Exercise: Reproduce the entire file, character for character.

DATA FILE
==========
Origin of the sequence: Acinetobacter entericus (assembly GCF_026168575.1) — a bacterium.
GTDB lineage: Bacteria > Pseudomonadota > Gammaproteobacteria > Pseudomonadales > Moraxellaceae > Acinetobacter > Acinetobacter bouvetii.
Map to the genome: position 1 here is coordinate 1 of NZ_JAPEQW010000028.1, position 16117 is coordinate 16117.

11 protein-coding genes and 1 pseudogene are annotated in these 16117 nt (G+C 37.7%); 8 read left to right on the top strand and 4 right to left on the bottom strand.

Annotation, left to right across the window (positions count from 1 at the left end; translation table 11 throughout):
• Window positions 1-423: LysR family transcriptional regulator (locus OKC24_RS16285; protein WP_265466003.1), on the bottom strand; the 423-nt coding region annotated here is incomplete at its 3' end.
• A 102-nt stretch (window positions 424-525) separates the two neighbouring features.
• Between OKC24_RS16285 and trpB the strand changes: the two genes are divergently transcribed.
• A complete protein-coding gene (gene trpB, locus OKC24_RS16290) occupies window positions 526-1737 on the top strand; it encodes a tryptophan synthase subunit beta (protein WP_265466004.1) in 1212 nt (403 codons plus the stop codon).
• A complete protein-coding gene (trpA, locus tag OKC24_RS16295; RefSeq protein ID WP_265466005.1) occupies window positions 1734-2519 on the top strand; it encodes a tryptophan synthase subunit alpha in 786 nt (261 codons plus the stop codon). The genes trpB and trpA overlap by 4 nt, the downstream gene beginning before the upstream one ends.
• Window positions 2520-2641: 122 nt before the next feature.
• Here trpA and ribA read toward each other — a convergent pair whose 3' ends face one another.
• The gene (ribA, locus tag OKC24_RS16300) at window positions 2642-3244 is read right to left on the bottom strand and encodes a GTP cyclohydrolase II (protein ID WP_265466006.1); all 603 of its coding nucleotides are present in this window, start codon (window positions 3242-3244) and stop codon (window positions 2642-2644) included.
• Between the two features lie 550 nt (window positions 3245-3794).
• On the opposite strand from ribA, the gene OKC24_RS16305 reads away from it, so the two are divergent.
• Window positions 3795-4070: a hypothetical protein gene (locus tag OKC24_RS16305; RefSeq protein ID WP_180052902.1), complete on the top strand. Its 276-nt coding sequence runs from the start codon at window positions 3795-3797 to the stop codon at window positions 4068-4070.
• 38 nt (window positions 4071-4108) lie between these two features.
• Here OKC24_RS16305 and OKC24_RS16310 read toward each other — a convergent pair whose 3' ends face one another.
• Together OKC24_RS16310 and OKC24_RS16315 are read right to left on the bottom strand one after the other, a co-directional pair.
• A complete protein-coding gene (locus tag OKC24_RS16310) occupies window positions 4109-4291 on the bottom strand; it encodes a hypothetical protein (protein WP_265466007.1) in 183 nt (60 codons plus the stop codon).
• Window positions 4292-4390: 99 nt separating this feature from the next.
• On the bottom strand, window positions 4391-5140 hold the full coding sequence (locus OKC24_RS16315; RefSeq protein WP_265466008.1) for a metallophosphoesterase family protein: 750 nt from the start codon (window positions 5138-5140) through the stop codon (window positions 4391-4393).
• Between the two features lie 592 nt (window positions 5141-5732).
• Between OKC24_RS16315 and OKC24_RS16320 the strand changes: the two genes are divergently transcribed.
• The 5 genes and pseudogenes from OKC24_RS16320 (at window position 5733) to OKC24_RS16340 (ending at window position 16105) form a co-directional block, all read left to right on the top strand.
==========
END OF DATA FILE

Origin of the sequence: Acinetobacter entericus (assembly GCF_026168575.1) — a bacterium.
GTDB lineage: Bacteria > Pseudomonadota > Gammaproteobacteria > Pseudomonadales > Moraxellaceae > Acinetobacter > Acinetobacter bouvetii.
Map to the genome: position 1 here is coordinate 1 of NZ_JAPEQW010000028.1, position 16117 is coordinate 16117.

11 protein-coding genes and 1 pseudogene are annotated in these 16117 nt (G+C 37.7%); 8 read left to right on the top strand and 4 right to left on the bottom strand.

Annotation, left to right across the window (positions count from 1 at the left end; translation table 11 throughout):
• Window positions 1-423: LysR family transcriptional regulator (locus OKC24_RS16285; protein WP_265466003.1), on the bottom strand; the 423-nt coding region annotated here is incomplete at its 3' end.
• A 102-nt stretch (window positions 424-525) separates the two neighbouring features.
• Between OKC24_RS16285 and trpB the strand changes: the two genes are divergently transcribed.
• A complete protein-coding gene (gene trpB, locus OKC24_RS16290) occupies window positions 526-1737 on the top strand; it encodes a tryptophan synthase subunit beta (protein WP_265466004.1) in 1212 nt (403 codons plus the stop codon).
• A complete protein-coding gene (trpA, locus tag OKC24_RS16295; RefSeq protein ID WP_265466005.1) occupies window positions 1734-2519 on the top strand; it encodes a tryptophan synthase subunit alpha in 786 nt (261 codons plus the stop codon). The genes trpB and trpA overlap by 4 nt, the downstream gene beginning before the upstream one ends.
• Window positions 2520-2641: 122 nt before the next feature.
• Here trpA and ribA read toward each other — a convergent pair whose 3' ends face one another.
• The gene (ribA, locus tag OKC24_RS16300) at window positions 2642-3244 is read right to left on the bottom strand and encodes a GTP cyclohydrolase II (protein ID WP_265466006.1); all 603 of its coding nucleotides are present in this window, start codon (window positions 3242-3244) and stop codon (window positions 2642-2644) included.
• Between the two features lie 550 nt (window positions 3245-3794).
• On the opposite strand from ribA, the gene OKC24_RS16305 reads away from it, so the two are divergent.
• Window positions 3795-4070: a hypothetical protein gene (locus tag OKC24_RS16305; RefSeq protein ID WP_180052902.1), complete on the top strand. Its 276-nt coding sequence runs from the start codon at window positions 3795-3797 to the stop codon at window positions 4068-4070.
• 38 nt (window positions 4071-4108) lie between these two features.
• Here OKC24_RS16305 and OKC24_RS16310 read toward each other — a convergent pair whose 3' ends face one another.
• Together OKC24_RS16310 and OKC24_RS16315 are read right to left on the bottom strand one after the other, a co-directional pair.
• A complete protein-coding gene (locus tag OKC24_RS16310) occupies window positions 4109-4291 on the bottom strand; it encodes a hypothetical protein (protein WP_265466007.1) in 183 nt (60 codons plus the stop codon).
• Window positions 4292-4390: 99 nt separating this feature from the next.
• On the bottom strand, window positions 4391-5140 hold the full coding sequence (locus OKC24_RS16315; RefSeq protein WP_265466008.1) for a metallophosphoesterase family protein: 750 nt from the start codon (window positions 5138-5140) through the stop codon (window positions 4391-4393).
• Between the two features lie 592 nt (window positions 5141-5732).
• Between OKC24_RS16315 and OKC24_RS16320 the strand changes: the two genes are divergently transcribed.
• The 5 genes and pseudogenes from OKC24_RS16320 (at window position 5733) to OKC24_RS16340 (ending at window position 16105) form a co-directional block, all read left to right on the top strand.